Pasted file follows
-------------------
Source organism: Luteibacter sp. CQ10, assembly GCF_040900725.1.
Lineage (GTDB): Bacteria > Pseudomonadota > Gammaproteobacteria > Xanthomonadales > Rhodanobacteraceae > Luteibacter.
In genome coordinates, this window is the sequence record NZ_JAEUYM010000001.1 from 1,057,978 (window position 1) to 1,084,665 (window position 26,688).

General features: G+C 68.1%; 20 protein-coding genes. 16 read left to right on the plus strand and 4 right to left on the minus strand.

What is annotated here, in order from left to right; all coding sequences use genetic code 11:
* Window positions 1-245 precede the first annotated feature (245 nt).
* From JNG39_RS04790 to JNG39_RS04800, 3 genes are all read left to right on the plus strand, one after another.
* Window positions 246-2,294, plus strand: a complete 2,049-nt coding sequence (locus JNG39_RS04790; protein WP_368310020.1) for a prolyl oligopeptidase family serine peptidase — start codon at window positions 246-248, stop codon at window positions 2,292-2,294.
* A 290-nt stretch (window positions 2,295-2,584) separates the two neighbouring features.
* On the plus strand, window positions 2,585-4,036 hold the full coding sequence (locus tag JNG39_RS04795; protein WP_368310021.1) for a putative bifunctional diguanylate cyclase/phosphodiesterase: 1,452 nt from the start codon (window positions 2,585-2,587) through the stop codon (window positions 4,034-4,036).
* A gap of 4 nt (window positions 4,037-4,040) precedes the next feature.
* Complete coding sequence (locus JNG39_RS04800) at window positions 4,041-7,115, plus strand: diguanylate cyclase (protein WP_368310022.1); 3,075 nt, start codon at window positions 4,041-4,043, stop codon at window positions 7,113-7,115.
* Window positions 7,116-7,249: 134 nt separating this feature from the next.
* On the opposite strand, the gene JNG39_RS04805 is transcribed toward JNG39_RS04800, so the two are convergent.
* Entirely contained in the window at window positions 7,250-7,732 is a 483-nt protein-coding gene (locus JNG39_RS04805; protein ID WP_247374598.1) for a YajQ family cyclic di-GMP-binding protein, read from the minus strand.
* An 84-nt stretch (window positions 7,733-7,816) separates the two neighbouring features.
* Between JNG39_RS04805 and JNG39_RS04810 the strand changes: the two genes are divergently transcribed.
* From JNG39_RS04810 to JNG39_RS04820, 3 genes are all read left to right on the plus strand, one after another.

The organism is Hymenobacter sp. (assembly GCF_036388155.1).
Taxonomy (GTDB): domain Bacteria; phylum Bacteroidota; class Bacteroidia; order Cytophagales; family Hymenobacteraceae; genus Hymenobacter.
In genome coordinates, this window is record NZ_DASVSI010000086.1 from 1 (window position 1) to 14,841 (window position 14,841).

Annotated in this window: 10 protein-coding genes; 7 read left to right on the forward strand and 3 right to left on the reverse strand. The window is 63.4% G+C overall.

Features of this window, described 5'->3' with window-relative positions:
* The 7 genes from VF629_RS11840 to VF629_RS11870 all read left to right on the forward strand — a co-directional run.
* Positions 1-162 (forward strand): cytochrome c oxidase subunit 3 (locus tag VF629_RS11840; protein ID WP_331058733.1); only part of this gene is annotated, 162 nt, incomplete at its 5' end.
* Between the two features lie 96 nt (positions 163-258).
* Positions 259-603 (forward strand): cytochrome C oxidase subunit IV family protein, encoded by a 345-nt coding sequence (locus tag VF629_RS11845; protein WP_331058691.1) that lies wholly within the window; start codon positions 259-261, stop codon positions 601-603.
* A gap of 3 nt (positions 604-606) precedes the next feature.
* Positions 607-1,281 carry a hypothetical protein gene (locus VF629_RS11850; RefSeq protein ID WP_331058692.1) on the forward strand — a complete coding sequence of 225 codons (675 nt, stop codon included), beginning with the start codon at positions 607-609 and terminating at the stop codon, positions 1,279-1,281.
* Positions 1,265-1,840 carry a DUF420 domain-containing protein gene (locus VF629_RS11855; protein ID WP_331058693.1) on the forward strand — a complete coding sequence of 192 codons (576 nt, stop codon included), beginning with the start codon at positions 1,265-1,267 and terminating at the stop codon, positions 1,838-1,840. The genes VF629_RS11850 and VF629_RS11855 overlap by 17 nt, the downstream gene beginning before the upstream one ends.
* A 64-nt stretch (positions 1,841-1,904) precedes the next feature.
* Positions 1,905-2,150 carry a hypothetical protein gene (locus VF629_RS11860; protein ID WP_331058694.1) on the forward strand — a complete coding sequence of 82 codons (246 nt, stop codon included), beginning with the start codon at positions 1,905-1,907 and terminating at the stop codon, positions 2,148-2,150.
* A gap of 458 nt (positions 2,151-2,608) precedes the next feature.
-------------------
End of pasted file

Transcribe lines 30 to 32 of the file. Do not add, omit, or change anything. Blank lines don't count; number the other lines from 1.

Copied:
* Positions 1,265-1,840 carry a DUF420 domain-containing protein gene (locus VF629_RS11855; protein ID WP_331058693.1) on the forward strand — a complete coding sequence of 192 codons (576 nt, stop codon included), beginning with the start codon at positions 1,265-1,267 and terminating at the stop codon, positions 1,838-1,840. The genes VF629_RS11850 and VF629_RS11855 overlap by 17 nt, the downstream gene beginning before the upstream one ends.
* A 64-nt stretch (positions 1,841-1,904) precedes the next feature.
* Positions 1,905-2,150 carry a hypothetical protein gene (locus VF629_RS11860; protein ID WP_331058694.1) on the forward strand — a complete coding sequence of 82 codons (246 nt, stop codon included), beginning with the start codon at positions 1,905-1,907 and terminating at the stop codon, positions 2,148-2,150.